While train derailments cause massive toxic spills and threaten clean air and water in the mid-west, in Florida another chemical accident is causing severe concern for citizens and government officials. In Miami-Dade County, a renewable energy plant in Doral caught fire and is in a continuing burning state. The county-owned plant incinerates garbage to produce energy. A little after 2pm on Sunday the fire reportedly began, quickly spreading to four other buildings and continuing to burn days later. Over 100 firefighters have been battling the blaze.
The location handles about 40 percent of garbage from throughout Miami-Dade County and officials have said the fire will not impact trash collection for county residents. The site, which burns more than 800,000 tons of garbage every year, turned 40 in 2022 and was due for a replacement, officials said during a news conference on Thursday.
Speaking during the news conference, Miami-Dade Mayor Daniella Levine Cava said the fire at the Covanta Energy plant, located at 6990 NW 97th Ave., was still burning in two structures at the site and there has been no substantial change in its status. “We realize this is a concern and an inconvenience,” she said. “We are wanting to extinguish this fire as quickly as possible, CBS NEWS reported”
Officials have said previously that four of 11 buildings at the Covanta site have been burned by the flames with two of them still on fire as of Thursday. Those same officials have urged residents to stay indoors and wear masks if they have respiratory issues but they have not said the smoke is toxic.
During the news conference Thursday, fire officials said 100 firefighters remained on scene, conducting four near-simultaneous operations of working to extinguish the fire, demolishing part of the structures that were damaged during the blaze, moving trash from a northern part of the site to prevent it from catching fire, and investigating the origins of the blaze.
Although statements as to the air quality have not been publicly made, Levine Cava said officials from the EPA are at the scene and are monitoring air quality. She urged people who are experiencing respiratory issues to “take additional precautions” while outside, CBS News quoted.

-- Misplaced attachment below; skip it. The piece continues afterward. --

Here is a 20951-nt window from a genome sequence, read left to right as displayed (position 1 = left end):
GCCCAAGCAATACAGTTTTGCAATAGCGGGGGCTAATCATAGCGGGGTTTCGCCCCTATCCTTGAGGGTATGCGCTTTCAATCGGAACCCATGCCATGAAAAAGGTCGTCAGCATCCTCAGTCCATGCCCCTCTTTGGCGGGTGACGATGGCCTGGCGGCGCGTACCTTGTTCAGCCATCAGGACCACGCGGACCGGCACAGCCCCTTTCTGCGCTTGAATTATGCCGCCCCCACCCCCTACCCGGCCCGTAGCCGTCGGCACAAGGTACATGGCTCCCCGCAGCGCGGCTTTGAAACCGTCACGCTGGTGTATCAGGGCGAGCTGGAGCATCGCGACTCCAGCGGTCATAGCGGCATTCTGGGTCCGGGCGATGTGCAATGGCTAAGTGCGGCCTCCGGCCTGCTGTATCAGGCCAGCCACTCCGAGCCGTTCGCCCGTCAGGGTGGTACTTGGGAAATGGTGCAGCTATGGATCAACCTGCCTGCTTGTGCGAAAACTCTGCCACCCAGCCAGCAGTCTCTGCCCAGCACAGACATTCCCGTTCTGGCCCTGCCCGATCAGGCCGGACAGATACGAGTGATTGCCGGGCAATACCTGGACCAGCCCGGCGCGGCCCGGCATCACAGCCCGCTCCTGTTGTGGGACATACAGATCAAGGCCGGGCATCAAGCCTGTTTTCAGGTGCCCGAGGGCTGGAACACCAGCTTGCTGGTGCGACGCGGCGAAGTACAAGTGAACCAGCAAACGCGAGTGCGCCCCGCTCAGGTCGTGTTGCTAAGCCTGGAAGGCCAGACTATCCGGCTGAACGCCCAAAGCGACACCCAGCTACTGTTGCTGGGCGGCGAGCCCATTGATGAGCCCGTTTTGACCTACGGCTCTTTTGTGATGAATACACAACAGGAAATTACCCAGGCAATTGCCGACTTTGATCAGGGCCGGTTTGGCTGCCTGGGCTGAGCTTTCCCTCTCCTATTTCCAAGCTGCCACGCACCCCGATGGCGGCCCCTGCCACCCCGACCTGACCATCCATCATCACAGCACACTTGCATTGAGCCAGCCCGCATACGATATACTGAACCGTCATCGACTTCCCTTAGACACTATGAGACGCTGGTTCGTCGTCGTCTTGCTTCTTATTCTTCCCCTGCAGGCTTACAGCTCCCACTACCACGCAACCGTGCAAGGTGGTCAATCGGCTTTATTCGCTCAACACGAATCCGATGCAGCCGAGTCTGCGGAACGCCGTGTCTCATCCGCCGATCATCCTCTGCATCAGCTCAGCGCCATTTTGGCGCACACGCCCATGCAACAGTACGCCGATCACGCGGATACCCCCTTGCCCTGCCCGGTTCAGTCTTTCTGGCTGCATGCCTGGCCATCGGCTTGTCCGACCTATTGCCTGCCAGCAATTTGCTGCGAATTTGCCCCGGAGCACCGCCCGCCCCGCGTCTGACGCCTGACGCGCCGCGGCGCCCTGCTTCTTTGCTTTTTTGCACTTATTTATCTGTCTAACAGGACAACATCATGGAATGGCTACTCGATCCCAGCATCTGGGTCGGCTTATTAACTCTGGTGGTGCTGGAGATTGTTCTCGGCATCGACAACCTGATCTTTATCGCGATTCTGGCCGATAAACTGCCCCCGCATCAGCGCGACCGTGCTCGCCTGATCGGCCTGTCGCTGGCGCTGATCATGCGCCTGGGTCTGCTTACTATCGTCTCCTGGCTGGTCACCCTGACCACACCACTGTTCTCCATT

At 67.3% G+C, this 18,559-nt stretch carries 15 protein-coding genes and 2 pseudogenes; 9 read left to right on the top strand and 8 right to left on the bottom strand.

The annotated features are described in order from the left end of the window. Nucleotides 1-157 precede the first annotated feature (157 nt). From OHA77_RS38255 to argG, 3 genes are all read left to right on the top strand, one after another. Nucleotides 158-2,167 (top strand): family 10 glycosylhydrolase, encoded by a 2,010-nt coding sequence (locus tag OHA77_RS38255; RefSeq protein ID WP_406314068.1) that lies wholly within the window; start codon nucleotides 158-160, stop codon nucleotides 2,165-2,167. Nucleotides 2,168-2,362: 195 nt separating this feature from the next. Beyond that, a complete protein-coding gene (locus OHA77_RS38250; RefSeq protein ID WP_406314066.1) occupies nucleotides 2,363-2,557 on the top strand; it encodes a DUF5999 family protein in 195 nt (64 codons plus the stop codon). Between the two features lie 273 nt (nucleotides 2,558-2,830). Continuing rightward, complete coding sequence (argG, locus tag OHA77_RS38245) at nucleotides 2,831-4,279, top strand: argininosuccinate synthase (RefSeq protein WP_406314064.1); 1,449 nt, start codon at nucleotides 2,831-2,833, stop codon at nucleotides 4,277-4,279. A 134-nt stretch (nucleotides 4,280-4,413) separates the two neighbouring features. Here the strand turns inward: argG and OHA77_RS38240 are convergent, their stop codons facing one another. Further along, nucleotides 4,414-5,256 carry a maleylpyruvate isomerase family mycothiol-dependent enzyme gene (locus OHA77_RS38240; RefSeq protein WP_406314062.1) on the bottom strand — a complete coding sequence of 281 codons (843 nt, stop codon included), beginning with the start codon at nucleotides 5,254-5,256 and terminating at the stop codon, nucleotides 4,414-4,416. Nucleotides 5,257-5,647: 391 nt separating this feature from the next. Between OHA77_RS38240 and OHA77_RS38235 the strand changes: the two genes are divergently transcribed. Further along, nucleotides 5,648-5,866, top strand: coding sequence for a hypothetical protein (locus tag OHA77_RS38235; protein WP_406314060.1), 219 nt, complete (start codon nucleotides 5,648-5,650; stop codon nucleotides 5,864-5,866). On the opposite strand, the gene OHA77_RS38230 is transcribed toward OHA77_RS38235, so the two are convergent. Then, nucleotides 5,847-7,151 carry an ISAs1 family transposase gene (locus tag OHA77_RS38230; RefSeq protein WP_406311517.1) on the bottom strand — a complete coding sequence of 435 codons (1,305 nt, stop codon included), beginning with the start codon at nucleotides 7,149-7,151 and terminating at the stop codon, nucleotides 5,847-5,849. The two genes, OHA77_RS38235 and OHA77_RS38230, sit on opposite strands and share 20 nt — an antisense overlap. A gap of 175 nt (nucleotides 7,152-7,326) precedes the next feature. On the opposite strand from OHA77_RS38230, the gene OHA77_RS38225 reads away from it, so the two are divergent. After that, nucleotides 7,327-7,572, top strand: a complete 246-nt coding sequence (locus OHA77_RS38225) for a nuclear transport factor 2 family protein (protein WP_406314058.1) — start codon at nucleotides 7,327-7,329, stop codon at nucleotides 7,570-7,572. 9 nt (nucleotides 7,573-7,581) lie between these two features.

Slay News reported on the grass roots effects of the continuing blaze:
The U.S. Environmental Protection Agency (EPA) has issued a “shelter in place” warning as emergency services battle a major fire at a Florida industrial energy plant. The warning was issued Friday as the blaze continues to burn at a renewable energy plant in Doral. Parks and schools have been ordered closed in the area after the EPA declared the air quality “unhealthy.” Firefighters have been battling the fire a the Covanta waste-to-energy (WTE) facility since last Sunday.
According to NBC 6 South Florida, “Parks were closing, schools were impacted and residents near the Miami-Dade County waste-to-energy facility in Doral were urged to stay indoors Friday, after a report from the Environmental Protection Agency showed the air quality in the area at ‘unhealthy’ levels earlier this week,” and from an official, “As the firefighters gain greater access to the remaining blaze, we do anticipate an increase in smoky conditions,” Miami-Dade County Mayor Daniella Levine Cava said. The outlet reports that crews are working non-stop to battle the fire.
Local authorities are also recommending citizens in the area wear masks if they do have to go outside. People are also urged to roll up their windows if they’re driving near the blaze.
Slay News commented, “After the federal government’s poor handling of the toxic train derailment in East Palestine, Ohio, should Doral locals trust the EPA telling them it’s fine to stay in the area as long as they wear a mask and keep their vehicle windows up?”
The train derailment of a Norfolk Southern train in Ohio that has resulted in massive contamination to air and water in the area from chemicals vinyl chloride, butyl acrylate, ethylhexyl, and ethelene glycol monobutyl has been joined by another train incident in Michigan. A second Norfolk Southern incident on Thursday involved 30 cars but reportedly, “Nothing is leaking,” government officials stated. “There is no environmental concern at the site.” they stated.
In Ohio, fallout from the derailment includes a “control burn” to “release” the chemicals and although there is a one-mile evacuation zone, many far beyond that sone have had to evacuate and are suffering symptoms,” The New Republic reports. There have been reports of suffering of people and many animals near the site. “I am concerned that the area has been deemed safe so quickly without extensive data to show the risk has been reduced,” said Dr. Michael Koehler, member of the American Chemical Society’s Committee on Chemical Safety.
In 2019 two chemical fires plagued Texas, while last month Reuters reported that a chemical plant in northern Illinois near Chicago went up in flames, prompting emergency crews to advise locals to shelter in place. An explosion was said to cause the blaze that saw multiple structures on the grounds damaged or destroyed. At that calamity, a green colored oxidizer was released in the area, which residents were warned not to touch.